CIFF organizers didn’t provide numbers.
Gallery reported 11,615 visitors, down from 12,684 visitors in the same period last year. “Three years ago, we had 76 percent Danish visitors, now we have less than 50 percent of Danish visitors,” said Gallery ceo Christian Gregersen. Swedish, German and U.K. visitors represent the lion’s share, he said. “We have about the same amount of buyers coming, but more doors. Some small shops are having a hard time as sales are shifting online.”
Exhibitors there included French contemporary label Surface to Air, which recently tapped young Danish designer Stine Riis to head its women’s wear.
Copenhagen-based label Foreign Affairs, another exhibitor, collaborated this season with Danish artist FOS on a scarf reading “Another place yet a place.” The artist, whose real name is Thomas Poulsen, designed furniture for Céline’s flagship set to open in London in March.
Foreign Affairs designer Maria Meilgaard said she was inspired by the Rorschach test, used by psychoanalysts, for her prints. She worked with a palette of black and cream, magenta and green shades for fall. “You can link back the trend in cream to Céline’s knitwear in cream,” Meilgaard said.
Vision, which did not provide visitor numbers, revamped its offer to focus on women’s wear. The show named Copenhagen student Giorgi Rostiashvili from the Royal Danish Academy of Fine Arts winner of its Designers’ Nest competition. The prize gained exposure when Lady Gaga flashed a pink fur by Designers’ Nest talent Huang Ting-Yun on “Saturday Night Live.” She also wore two other looks created by the students presented to Designers’ Nest in August.
Buyers were upbeat about the region’s fashion offerings.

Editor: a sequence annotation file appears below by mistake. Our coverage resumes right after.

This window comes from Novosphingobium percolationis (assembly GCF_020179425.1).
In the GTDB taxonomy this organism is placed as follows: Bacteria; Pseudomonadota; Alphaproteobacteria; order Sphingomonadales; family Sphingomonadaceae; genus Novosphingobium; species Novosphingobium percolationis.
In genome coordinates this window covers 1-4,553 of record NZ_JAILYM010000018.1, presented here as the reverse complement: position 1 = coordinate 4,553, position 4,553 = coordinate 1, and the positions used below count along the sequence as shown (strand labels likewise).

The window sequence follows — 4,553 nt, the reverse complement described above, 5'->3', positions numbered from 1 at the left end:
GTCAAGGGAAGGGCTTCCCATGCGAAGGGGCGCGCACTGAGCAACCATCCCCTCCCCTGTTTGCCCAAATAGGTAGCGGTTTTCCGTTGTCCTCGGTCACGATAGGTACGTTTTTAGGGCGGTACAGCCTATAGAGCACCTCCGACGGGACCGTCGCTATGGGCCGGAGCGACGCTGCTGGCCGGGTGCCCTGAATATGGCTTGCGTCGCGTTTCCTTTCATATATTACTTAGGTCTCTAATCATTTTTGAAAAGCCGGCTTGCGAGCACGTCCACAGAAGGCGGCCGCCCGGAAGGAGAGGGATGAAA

“We are consistently impressed by the innovative creativity and excellent quality of Scandinavian fashion like Wood Wood and Henrik Vibskov. Through our Web site TheCorner.com, we have great working relationships with Acne and Our Legacy,” said Alessandra Rossi, commercial director of Yoox Group.
Among trends that Rossi noted in Copenhagen were “new and sophisticated declinations of classic knitwear styles mixed with technical fabrics, leather and the focus on accessories.”
“Of the key trends coming out of the shows, you see a lot of quilts, animal prints, especially snake,” noted Margrethe Dal Lehrmann, buying director at Danish department store Magasin. “Leather is very strong, for instance, soft jeggings in leather, and so is fur.”
She saw a lot of gray, black and, at Malene Birger’s show, a “very beautiful green.”
Dal Lehrmann praised collections by regional talents including Anne Sofie Madsen, Veronica B. Vallenes and Freya Dalsjø.
“We are very minimalist, but we have a strong identity. We just see the tip of [the] iceberg in terms of Danish designers going international. I can see many of them going abroad — West and East,” Dal Lehrmann said.
The next Copenhagen Fashion Week is to be held from Aug. 6 to 10.
Another signal of the vibrant fashion scene in the region, WWD has learned that Paris-based Numéro magazine is cooking up a Scandinavian edition for the first half of the year.